Tuesday, November 5, 2013

Turning a House into a Home

Last week I signed papers documenting the fact that in 30 years I will be the sole owner of a house. Now some of you haven't been to the closing table yet, while for a few others once was more than enough. On the flip side, there are those who have been there many times. Regardless, there is something universal in wanting to own a house.

For me a house represents security and safety as I am surrounded by sturdy walls and a non-leak roof that have been inspected and found to be sound. A house presents opportunities to express my creative side with paint color choices, furniture selection and placement, and yard landscaping. It also represents a repository of memories as I get to pile and store box after box of mementoes, pictures, papers and keepsakes chronicling my life's journey. A house also represents obligation and responsibility as I must now meet monthly mortgage, tax and escrow payments, along with repairing all that falters or fails.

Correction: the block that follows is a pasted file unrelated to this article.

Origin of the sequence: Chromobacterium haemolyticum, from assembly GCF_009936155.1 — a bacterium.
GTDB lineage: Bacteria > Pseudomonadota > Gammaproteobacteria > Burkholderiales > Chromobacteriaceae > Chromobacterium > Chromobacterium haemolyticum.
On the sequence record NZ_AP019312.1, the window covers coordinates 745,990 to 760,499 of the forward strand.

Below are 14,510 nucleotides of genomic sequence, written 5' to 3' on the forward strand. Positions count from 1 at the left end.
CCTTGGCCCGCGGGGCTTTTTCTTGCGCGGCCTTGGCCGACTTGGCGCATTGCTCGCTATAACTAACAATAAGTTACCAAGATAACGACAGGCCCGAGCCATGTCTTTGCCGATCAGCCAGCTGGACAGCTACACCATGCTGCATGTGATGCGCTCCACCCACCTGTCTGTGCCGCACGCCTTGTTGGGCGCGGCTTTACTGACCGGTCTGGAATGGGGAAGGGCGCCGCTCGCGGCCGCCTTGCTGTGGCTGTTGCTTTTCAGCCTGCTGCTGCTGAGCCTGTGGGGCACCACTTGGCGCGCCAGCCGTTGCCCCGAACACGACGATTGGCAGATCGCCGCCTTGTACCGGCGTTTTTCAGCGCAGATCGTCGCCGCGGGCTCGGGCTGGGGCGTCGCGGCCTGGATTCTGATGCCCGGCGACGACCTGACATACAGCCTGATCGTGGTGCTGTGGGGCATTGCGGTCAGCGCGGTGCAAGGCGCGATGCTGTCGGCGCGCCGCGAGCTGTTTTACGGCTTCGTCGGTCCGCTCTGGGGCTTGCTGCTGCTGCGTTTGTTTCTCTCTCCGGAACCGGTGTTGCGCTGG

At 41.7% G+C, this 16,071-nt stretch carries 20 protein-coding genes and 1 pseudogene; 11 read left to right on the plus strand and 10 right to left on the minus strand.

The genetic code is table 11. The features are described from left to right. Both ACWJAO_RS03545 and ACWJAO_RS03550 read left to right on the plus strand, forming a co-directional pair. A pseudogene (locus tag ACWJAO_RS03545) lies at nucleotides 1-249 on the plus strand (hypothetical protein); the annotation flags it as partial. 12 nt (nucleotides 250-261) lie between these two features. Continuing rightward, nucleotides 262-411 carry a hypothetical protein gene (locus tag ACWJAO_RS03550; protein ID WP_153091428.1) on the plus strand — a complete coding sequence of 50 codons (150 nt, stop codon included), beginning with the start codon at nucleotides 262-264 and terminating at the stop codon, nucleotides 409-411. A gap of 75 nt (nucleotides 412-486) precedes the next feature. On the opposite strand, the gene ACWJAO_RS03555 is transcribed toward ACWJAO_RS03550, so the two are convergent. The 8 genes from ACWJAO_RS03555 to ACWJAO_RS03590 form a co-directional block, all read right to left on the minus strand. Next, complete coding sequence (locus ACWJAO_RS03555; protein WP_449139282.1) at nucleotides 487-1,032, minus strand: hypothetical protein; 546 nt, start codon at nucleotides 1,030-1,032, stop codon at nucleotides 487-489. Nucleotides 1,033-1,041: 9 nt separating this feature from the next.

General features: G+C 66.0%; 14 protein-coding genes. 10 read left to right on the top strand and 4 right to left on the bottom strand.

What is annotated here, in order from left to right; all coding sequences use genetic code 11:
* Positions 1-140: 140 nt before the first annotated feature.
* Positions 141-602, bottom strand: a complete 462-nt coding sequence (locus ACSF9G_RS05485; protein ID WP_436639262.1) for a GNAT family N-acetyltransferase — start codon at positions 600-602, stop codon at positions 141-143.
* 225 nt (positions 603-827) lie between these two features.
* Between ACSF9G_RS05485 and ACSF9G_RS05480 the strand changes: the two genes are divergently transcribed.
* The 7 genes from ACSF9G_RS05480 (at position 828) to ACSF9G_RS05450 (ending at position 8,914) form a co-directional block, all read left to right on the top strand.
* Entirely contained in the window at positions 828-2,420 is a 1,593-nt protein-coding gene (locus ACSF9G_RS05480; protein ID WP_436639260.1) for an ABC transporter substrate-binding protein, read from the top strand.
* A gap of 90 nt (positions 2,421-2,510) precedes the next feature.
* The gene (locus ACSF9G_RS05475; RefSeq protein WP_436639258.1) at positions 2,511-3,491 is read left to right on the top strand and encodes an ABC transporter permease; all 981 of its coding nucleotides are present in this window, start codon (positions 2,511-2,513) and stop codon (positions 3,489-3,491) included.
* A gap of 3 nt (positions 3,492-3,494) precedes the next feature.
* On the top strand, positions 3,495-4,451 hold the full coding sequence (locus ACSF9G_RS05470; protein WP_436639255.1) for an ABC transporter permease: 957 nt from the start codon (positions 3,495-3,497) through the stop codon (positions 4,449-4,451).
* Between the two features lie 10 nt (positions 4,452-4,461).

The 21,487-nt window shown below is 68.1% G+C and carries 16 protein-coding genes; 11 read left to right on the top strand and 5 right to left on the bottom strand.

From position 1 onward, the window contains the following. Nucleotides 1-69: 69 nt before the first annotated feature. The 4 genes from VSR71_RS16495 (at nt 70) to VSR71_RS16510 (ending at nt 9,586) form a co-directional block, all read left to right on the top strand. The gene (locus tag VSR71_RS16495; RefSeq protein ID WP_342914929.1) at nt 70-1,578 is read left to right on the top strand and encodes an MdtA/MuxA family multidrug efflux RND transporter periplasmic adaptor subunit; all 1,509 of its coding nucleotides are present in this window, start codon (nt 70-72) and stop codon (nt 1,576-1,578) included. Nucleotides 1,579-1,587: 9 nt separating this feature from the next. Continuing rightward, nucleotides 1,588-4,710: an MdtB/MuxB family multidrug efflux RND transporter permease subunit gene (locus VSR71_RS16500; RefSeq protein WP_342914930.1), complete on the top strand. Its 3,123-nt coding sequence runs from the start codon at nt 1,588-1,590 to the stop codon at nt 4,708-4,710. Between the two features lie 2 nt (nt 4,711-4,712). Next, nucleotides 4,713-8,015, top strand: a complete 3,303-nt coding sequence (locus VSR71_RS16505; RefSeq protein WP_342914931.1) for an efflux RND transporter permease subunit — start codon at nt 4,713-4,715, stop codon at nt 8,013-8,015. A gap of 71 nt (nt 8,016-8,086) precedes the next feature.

But still a house is a thing -- nothing more than wood, sheetrock, nails, paint, plaster and the rest. A house becomes alive when it becomes a home.

For me, home represents love and acceptance. The minute I enter my home all the day's assaults on me and my self-worth are wiped away. I am loved and accepted for who I am, not for my actions, dress, or demeanor. My accomplishments -- or lack thereof -- mean nothing to those who wait for me at home.

Home is not the ultra-modern kitchen, the manicured yard, the leather furniture, or the poster-lined "man cave"; home is the people who love and forgive, who help and holler, who accept me without judgment, without reservation.

For some, home might be a crowded apartment filled with family members who love hugs and accept one another, just the way they are. Then again home could be a trailer in the country with a faithful companion. Home might even be a condo shared with one person for more than 50 years, or an assisted-living site with a partner who no longer remembers.

To be sure, buying a house is nice, but a house does not make a home.

Houses last a while; homes are forever.

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